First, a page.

The Story of My Rape as a Young Man
Czechoslovakia, 1960. Photo by Josef Koudelka/Magnum Photos


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The Story of My Rape as a Young Man

"When I was raped, I learned things about myself and the world I live in that it would have been far better never to know. And for most of my adult life, the knowledge has been killing me."

I read Raymond M. Douglas's gutsy, remarkable memoir On Being Raped in practically one sitting. Employing a frank yet eloquent writing style, the slim book traces a path from the author's rape as an 18-year-old in 1980s Europe to the ways our society stigmatizes victims into silence, shame, and helplessness while, at the same time, allowing perpetrators to go unpunished for many years, if ever at all. As Douglas himself notes, "Statistically, it's virtually certain that everyone who reads it already knows a man who has been raped; they're just not aware of it." Although the subject of male rape is finally entering larger awareness, thanks in part to films like Spotlight, the amount of literature remains lacking. On Being Raped throws a light on the subject with clarity and thoughtfulness. It is, in short, urgent, necessary reading. VICE is proud to present the opening chapter below.


—James Yeh, culture editor

Gloucestershire, Great Britain, 1992. Photo by Peter Marlow/Magnum Photos

The Story of My Rape as a Young Man

It's not evil that's banal, it's evildoers. Great crimes have a grandeur to them, a dramatic sweep that compels our attention. Even petty offenses can be interesting, like the wave of kidnappings of lawn ornaments for ransom in the northeastern United States a few years ago. But the perpetrators of even the most atrocious deeds seem to have nothing in common beyond their personal insignificance. Adolf Hitler was an awkward nonentity, his stock of knowledge drawn from the early 20th-century Viennese equivalent of the Reader's Digest, with herbicidal bad breath and an over-large nose to divert attention from which he grew a still more ridiculous mustache. Joseph Stalin was a failed priest. Bonnie and Clyde were, respectively, a part-time waitress and an unsuccessful turkey thief. Hermann Goering played with trains. Hence the frustration of biographers who peel away layer after layer of the psyches of history's greatest criminals only to discover, in Gertrude Stein's words, that there is no there there.

The man who raped me conforms all too faithfully to this pattern. I knew little about him before the attack, and have not seen any reason to find out much more since then. Undistinguished in his career, unexceptional in appearance and demeanor, there was nothing about him that would make him stand out in a crowd. It was my bad luck to learn that he was also cunning, violent, and someone who obtained gratification from causing others to suffer. But even those traits are not particularly unusual in today's world. Not the least embarrassing aspect of this entire episode is that my life should have been so deeply affected in so many ways by so entirely mundane an individual.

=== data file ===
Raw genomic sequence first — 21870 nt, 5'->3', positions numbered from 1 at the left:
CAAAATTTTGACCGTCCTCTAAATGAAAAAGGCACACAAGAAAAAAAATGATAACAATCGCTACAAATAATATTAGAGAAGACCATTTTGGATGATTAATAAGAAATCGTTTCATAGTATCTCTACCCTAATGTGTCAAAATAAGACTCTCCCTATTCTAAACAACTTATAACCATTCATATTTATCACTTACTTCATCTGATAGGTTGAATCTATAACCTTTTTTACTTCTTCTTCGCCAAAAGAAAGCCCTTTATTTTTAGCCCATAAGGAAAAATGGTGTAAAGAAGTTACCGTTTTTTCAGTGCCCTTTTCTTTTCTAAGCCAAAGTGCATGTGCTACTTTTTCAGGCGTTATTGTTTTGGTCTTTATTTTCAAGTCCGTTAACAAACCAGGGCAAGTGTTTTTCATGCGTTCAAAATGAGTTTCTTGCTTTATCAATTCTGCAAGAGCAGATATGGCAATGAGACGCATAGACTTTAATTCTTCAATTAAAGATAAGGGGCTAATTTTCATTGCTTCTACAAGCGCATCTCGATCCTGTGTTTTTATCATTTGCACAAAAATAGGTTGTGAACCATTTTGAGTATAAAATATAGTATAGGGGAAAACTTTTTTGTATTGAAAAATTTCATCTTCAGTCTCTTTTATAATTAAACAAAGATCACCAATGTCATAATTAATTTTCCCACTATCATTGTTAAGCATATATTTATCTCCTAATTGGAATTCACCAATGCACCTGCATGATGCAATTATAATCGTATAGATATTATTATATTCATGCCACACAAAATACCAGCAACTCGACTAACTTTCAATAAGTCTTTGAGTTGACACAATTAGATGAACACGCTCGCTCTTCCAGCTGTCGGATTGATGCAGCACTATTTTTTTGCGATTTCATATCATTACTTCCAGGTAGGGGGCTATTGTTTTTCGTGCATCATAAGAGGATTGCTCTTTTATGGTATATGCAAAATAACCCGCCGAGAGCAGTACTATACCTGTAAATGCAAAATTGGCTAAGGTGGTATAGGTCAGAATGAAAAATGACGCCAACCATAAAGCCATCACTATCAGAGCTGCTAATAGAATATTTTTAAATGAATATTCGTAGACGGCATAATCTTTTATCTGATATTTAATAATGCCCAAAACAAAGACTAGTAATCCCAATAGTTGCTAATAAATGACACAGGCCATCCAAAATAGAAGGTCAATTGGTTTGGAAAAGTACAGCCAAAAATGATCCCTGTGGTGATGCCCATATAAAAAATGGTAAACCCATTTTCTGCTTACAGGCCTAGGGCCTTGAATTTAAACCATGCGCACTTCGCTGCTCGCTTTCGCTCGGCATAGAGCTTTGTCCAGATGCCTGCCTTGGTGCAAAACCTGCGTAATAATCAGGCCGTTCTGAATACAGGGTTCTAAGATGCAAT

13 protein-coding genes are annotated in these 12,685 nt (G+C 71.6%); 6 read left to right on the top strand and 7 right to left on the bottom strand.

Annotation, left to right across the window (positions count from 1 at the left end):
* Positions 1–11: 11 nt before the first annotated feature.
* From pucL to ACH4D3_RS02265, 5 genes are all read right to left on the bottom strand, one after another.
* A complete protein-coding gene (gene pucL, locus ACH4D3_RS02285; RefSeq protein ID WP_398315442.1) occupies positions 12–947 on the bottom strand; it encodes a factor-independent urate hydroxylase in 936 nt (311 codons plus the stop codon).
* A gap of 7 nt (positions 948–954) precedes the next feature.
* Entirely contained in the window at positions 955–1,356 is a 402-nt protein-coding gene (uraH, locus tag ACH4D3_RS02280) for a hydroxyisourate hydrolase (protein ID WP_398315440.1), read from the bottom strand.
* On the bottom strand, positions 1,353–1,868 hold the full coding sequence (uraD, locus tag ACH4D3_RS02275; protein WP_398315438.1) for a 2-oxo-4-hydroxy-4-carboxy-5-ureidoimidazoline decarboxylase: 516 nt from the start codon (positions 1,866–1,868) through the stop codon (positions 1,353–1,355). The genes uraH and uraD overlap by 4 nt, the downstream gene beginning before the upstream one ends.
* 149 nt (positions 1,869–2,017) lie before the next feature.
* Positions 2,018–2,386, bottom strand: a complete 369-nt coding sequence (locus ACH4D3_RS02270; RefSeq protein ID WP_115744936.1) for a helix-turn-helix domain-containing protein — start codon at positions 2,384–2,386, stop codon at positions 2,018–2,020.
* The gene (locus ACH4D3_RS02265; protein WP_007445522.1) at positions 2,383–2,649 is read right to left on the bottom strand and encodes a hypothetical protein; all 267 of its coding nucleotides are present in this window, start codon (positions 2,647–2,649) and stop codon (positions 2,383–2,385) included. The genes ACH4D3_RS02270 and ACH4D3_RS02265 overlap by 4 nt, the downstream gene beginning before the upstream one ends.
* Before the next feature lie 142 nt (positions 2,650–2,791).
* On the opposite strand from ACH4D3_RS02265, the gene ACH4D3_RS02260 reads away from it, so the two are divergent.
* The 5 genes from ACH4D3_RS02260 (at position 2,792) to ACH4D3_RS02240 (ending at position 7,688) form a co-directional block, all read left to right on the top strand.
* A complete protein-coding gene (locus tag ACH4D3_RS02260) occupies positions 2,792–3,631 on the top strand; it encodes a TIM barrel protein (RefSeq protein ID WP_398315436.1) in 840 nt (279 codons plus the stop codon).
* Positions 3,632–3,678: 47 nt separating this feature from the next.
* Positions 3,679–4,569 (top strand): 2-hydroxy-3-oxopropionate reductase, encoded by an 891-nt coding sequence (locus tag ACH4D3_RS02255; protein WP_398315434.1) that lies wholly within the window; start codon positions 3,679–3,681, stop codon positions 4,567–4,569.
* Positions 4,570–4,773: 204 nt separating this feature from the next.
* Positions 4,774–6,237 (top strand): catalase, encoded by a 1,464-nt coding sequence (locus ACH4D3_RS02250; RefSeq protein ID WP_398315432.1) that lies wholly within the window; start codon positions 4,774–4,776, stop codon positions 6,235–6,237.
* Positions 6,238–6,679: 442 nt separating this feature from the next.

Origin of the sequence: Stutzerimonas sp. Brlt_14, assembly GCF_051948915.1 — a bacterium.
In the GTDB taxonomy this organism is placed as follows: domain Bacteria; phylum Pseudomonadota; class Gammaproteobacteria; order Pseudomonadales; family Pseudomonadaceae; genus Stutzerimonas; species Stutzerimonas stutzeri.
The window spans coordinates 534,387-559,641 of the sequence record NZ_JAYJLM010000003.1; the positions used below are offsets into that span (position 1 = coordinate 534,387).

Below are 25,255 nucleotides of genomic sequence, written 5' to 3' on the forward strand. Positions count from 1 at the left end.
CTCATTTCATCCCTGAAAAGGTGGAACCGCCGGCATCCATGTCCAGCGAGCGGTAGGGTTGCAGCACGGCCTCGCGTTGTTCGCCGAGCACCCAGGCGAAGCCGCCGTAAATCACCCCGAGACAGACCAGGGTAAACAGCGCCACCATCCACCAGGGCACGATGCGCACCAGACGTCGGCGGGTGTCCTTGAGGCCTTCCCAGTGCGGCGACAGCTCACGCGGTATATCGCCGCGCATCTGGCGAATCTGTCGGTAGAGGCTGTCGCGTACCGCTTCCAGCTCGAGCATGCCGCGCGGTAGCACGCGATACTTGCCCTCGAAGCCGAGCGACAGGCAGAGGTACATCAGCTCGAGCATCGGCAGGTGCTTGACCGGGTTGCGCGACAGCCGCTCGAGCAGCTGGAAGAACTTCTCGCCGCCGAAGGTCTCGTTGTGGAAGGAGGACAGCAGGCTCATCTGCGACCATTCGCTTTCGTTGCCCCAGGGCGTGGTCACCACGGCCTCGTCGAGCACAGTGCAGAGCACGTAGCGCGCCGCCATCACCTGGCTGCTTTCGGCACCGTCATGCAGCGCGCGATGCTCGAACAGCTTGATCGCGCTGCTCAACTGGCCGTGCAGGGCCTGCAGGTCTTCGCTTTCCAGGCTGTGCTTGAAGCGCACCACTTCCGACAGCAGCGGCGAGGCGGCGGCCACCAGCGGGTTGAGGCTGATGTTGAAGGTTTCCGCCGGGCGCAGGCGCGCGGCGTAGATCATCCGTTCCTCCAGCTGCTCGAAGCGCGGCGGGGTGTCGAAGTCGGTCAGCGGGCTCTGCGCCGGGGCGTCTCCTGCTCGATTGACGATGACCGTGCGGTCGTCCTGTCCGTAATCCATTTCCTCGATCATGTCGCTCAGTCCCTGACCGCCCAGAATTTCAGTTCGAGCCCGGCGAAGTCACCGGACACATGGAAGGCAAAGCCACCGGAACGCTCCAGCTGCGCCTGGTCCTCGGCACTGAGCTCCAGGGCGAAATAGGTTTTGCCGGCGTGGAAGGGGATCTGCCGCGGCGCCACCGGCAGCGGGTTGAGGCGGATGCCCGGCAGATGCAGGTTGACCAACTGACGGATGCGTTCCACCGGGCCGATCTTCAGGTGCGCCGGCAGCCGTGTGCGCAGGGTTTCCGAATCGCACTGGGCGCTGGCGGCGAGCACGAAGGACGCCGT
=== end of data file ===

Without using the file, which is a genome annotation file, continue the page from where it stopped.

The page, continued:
Through the intervention of some inexplicable chronological constant, rape is always now.

As for the rape itself, it too, as best as I can judge, was mundane. To be sure, that's largely guesswork on my part. There is only one rape that I can claim to know about with any degree of authority, and that is my own. And yet even as I write about it, I can see the words fade and lose definition before my eyes. How many billions of times have such things happened in human history? How many tens of thousands of descriptions? Everything lapses into a terrible sameness, a story that isn't worth telling because it is so infuriatingly familiar. What makes my rape different? "Well, it happened to me" hardly seems like a compelling justification for banging on about it. No bore like a rape bore.

But there's the difficulty. My rape, in all important respects like everybody else's, fits every pattern but my own. Since it happened, I've been trying to find a slot for it in my biography, with clearly marked boundaries like all the other highlights (birth, school years, first job, rape, university, grad school…). But it refuses to stay there. Even today, it's continuing to rewrite the computer code of my life, like one of those pieces of Web malware that covers the screen with pop-up windows faster than I can close them down. I've experienced other crimes, as most people have: burglary, property theft, minor assaults. There one can speak of a "before" and "after." The baddie was identified and prosecuted, or not; the goods were recovered or the insurance policy paid off; the drunken creep who started swinging wildly in all directions was thrown out by the bouncer. Only in this instance are things different. Through the intervention of some inexplicable chronological constant, rape is always now.